CINCINNATI -- Very rarely does the third-string quarterback create more buzz in a game than the starting quarterback -- even in the preseason.
He wished they focused on his 66 yards passing and 68 yards rushing, but he knew from the moment cameras caught him vomiting three times while walking on the field late in Thursday night's preseason opener at Kansas City that he was going to be remembered this weekend for a far different reason.
"The way social media is nowadays, it's kind of expected, I guess," Scott said Saturday.
Technically, this isn't the first time he's gotten attention for having what his teammates instantly began calling a "Willie Beamen moment." Beamen was the fictitious star quarterback in the football movie "Any Given Sunday" who threw up inside a huddle because of first-game nerves.
Scott has thrown up on the field before, but for what seem to be much more serious reasons. The Bengals certainly hope Scott's pattern of potential concussion-related college instances of vomiting have nothing to do with this latest episode.
This incident came during a hopeful comeback drive against the Chiefs that ultimately resulted in a touchdown and two-point conversion that Scott ran in himself. The drive cut a double-digit lead to two, and had the Bengals feeling inspired late.
"We wanted to come back in that game. That's the objective," Scott said. "Especially going in with the threes at the end of the game with the team down. That's what you want to show the coaches, that you're willing to get in there and claw your way back up."
Coach Marvin Lewis said Saturday that the sequence was one all his players ought to pay attention to.
"He taught the whole football team a very valuable lesson of a guy busting his tail to make a football team," Lewis said. "When you get an opportunity to go out there, you've got to play your tail off, play your very best football every chance you get, because that earns the next opportunity. He proved that."
Exactly how did he?
One play after the Bengals were forced into taking a timeout to see about Scott's condition, he settled under center and fired a strike to the since-waived Conner Vernon on a 12-yard touchdown pass that preceded the two-point conversion. The vomiting seemed to barely faze Scott.
"The thing I like about him was he was calm; he was cool," offensive coordinator Hue Jackson said. "Even in the midst of all the throwing up and all that, he never wavered. He just looked at me like, 'OK, coach, what's the next play?' And I gave it to him and he executed it."
Scott attributed his sick stomach to the combination of a sinus infection he had throughout the week, his lifelong asthma, humid conditions that night and being worn out after playing parts of the last two quarters at a high tempo. The Bengals were in a no-huddle pace as they were playing catch-up in those final minutes. Twice on the drive Scott scrambled, including once on a 19-yard run that picked up a first down.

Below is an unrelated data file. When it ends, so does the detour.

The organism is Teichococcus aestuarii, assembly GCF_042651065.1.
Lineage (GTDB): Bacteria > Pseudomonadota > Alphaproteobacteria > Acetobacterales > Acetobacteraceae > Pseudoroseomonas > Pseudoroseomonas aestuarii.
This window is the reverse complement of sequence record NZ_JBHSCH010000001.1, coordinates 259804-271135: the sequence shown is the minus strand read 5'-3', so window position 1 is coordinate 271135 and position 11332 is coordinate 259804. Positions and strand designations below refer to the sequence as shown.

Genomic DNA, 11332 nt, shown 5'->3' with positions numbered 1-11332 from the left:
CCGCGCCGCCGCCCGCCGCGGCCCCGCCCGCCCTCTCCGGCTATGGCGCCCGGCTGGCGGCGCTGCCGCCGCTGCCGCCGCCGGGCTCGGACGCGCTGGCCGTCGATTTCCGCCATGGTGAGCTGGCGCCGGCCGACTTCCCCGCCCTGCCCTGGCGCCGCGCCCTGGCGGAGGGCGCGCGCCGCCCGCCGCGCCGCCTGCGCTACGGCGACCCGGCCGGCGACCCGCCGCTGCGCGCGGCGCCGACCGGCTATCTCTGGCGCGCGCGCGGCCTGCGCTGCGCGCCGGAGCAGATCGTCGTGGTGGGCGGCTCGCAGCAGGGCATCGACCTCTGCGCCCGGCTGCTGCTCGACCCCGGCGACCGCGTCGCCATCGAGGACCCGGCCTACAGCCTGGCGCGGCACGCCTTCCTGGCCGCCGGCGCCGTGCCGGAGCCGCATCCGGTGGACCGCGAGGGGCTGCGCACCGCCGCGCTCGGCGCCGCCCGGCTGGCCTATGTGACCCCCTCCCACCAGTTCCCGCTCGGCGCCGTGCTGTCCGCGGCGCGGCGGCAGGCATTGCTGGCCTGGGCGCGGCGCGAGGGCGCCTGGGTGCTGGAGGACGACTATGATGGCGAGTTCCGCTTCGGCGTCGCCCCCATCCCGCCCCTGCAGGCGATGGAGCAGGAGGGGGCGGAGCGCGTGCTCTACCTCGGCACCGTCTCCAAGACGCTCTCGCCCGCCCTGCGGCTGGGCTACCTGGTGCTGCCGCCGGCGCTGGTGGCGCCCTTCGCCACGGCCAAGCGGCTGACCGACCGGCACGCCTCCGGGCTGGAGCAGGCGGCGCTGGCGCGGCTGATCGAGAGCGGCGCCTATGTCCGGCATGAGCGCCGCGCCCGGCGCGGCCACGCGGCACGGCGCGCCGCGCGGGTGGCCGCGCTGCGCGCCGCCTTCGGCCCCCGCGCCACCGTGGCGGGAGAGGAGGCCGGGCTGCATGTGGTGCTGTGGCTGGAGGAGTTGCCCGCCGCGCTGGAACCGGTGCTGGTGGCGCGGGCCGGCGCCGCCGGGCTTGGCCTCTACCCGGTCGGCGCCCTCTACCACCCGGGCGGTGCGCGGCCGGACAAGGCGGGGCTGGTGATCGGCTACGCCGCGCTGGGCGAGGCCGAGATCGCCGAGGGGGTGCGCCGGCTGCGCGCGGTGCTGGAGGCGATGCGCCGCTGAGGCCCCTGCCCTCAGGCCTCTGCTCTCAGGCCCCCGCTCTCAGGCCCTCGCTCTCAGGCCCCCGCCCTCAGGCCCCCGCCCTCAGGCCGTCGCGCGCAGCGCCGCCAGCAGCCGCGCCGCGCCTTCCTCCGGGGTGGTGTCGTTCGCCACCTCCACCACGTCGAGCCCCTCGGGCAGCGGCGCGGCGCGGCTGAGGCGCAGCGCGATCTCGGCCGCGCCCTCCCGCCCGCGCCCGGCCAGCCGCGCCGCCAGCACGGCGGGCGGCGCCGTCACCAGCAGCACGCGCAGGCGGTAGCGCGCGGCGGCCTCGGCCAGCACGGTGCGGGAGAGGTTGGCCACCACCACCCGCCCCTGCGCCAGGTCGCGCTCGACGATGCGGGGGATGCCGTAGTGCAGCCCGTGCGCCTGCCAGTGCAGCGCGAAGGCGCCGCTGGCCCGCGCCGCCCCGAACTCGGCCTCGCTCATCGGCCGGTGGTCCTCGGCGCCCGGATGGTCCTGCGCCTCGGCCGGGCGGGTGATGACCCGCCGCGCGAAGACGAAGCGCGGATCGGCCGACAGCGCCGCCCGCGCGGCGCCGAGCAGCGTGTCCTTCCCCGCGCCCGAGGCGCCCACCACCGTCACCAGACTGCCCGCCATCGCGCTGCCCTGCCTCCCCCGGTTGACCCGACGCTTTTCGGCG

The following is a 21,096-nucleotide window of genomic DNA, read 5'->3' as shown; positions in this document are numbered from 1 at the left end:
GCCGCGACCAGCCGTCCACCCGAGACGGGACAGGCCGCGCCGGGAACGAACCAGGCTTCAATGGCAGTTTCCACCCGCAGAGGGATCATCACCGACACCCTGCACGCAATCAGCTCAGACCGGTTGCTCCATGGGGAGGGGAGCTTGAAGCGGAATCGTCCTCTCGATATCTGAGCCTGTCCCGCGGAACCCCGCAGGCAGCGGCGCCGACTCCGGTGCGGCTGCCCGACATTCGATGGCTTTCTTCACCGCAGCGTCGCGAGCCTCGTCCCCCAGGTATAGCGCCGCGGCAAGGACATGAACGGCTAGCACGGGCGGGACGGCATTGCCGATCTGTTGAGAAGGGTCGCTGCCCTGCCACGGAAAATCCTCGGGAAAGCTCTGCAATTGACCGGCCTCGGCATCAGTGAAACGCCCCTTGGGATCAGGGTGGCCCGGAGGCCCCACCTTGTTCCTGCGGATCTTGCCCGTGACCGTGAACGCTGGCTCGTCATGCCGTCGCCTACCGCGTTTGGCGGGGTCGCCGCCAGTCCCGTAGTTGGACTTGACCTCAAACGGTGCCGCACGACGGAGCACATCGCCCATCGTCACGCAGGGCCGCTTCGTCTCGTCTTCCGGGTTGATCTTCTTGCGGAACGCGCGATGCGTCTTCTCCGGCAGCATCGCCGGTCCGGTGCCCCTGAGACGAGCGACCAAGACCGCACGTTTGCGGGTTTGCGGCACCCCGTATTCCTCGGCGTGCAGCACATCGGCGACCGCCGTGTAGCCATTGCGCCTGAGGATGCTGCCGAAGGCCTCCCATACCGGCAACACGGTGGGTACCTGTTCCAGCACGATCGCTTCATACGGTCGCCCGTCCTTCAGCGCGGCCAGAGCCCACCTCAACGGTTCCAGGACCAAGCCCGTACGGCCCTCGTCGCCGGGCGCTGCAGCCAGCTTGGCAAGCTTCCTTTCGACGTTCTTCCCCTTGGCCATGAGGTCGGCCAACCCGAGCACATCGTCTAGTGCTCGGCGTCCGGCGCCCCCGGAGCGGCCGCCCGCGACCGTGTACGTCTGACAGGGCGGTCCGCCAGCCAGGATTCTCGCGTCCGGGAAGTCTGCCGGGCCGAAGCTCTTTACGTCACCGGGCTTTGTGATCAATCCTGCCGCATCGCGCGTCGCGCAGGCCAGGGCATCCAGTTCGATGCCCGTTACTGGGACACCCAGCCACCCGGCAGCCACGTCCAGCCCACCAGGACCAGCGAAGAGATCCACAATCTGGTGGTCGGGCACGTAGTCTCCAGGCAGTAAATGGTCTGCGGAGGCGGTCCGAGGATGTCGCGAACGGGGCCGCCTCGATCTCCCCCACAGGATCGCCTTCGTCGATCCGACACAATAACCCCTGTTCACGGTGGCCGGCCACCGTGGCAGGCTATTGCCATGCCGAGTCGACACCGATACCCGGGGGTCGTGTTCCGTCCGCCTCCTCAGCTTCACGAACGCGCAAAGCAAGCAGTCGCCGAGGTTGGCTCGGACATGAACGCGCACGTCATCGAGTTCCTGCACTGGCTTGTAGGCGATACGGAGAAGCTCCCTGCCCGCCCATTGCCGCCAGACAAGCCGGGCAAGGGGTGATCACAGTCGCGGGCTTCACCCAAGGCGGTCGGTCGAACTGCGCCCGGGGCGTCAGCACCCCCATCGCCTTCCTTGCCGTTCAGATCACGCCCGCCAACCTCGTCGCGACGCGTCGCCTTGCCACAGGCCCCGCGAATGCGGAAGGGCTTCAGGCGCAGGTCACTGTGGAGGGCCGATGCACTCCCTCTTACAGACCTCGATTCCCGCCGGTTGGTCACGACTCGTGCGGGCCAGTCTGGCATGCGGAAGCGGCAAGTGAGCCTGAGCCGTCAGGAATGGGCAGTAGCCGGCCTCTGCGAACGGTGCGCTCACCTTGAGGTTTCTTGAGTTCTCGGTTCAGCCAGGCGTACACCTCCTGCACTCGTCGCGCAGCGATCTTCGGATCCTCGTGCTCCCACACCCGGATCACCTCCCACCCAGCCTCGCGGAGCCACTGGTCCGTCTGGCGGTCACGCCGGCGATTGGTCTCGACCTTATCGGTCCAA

Those are all plausible reasons for the vomiting.
In his senior season for the Arizona Wildcats, he threw up in three different games. Some thought those instances stemmed from concussions that came after hits he took while showcasing his wild, kind of reckless style of running. He exposed himself to hard tackles often and was known to take blows to the upper body even when he did slide.
Scott was only formally diagnosed with one concussion after those three games, in November 2012 against UCLA. The week before, he didn't receive a concussion diagnosis after he threw up on the sidelines in a game against conference-rival Southern Cal. That incident came during a timeout that followed an apparent double helmet-to-helmet hit at the end of a scramble. Three plays out of the timeout, he threw a touchdown pass. That score helped Arizona hold on for a big upset of the nationally-ranked Trojans.
Arizona's training staff was later criticized for not taking Scott out of the game. Some thought he was exhibiting concussion-like symptoms.
Scott still believes those criticisms were off base. Of exhibiting purported concussion-like symptoms, he said Saturday, "I didn't think [that] was the case."
Thursday's incident might not have been the product of a blow to the head, but it still could bear monitoring.
Take the concussion history out of the equation and the Bengals think the "Willie Beamen moment" taught them a valuable lesson about Scott: He's a relentless competitor, even if he ranks low on the depth chart.
"The guy has true guts," offensive coordinator Hue Jackson said. "It got a little rough, but he's a tough guy. I appreciate what he did. He played extremely well. Guy had a heck of a game."
Defensive end Wallace Gilberry took the praise a step further.
"He left it all out there -- literally," Gilberry said.